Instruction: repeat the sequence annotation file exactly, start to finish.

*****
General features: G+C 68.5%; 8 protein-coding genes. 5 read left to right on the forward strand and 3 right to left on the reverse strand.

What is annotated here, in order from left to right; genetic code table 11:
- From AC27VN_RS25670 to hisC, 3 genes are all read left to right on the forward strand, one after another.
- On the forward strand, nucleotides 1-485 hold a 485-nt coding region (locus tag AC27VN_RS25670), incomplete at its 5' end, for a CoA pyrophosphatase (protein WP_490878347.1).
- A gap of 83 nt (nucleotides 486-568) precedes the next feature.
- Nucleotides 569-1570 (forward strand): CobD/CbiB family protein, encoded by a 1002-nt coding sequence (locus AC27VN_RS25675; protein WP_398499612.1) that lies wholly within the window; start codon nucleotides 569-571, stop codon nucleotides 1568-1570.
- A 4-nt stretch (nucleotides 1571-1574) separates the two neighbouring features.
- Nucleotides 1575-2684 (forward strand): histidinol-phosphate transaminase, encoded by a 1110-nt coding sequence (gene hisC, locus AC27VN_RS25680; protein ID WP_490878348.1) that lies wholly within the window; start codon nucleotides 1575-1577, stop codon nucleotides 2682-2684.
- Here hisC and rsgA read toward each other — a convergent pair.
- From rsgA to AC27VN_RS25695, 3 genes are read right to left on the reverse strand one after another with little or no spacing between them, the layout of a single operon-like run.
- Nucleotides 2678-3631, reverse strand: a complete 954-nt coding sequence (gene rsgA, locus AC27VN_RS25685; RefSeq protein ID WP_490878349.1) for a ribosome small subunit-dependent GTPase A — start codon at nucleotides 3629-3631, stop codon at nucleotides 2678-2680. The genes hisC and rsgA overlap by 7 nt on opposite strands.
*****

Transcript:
General features: G+C 68.5%; 8 protein-coding genes. 5 read left to right on the forward strand and 3 right to left on the reverse strand.

What is annotated here, in order from left to right; genetic code table 11:
- From AC27VN_RS25670 to hisC, 3 genes are all read left to right on the forward strand, one after another.
- On the forward strand, nucleotides 1-485 hold a 485-nt coding region (locus tag AC27VN_RS25670), incomplete at its 5' end, for a CoA pyrophosphatase (protein WP_490878347.1).
- A gap of 83 nt (nucleotides 486-568) precedes the next feature.
- Nucleotides 569-1570 (forward strand): CobD/CbiB family protein, encoded by a 1002-nt coding sequence (locus AC27VN_RS25675; protein WP_398499612.1) that lies wholly within the window; start codon nucleotides 569-571, stop codon nucleotides 1568-1570.
- A 4-nt stretch (nucleotides 1571-1574) separates the two neighbouring features.
- Nucleotides 1575-2684 (forward strand): histidinol-phosphate transaminase, encoded by a 1110-nt coding sequence (gene hisC, locus AC27VN_RS25680; protein ID WP_490878348.1) that lies wholly within the window; start codon nucleotides 1575-1577, stop codon nucleotides 2682-2684.
- Here hisC and rsgA read toward each other — a convergent pair.
- From rsgA to AC27VN_RS25695, 3 genes are read right to left on the reverse strand one after another with little or no spacing between them, the layout of a single operon-like run.
- Nucleotides 2678-3631, reverse strand: a complete 954-nt coding sequence (gene rsgA, locus AC27VN_RS25685; RefSeq protein ID WP_490878349.1) for a ribosome small subunit-dependent GTPase A — start codon at nucleotides 3629-3631, stop codon at nucleotides 2678-2680. The genes hisC and rsgA overlap by 7 nt on opposite strands.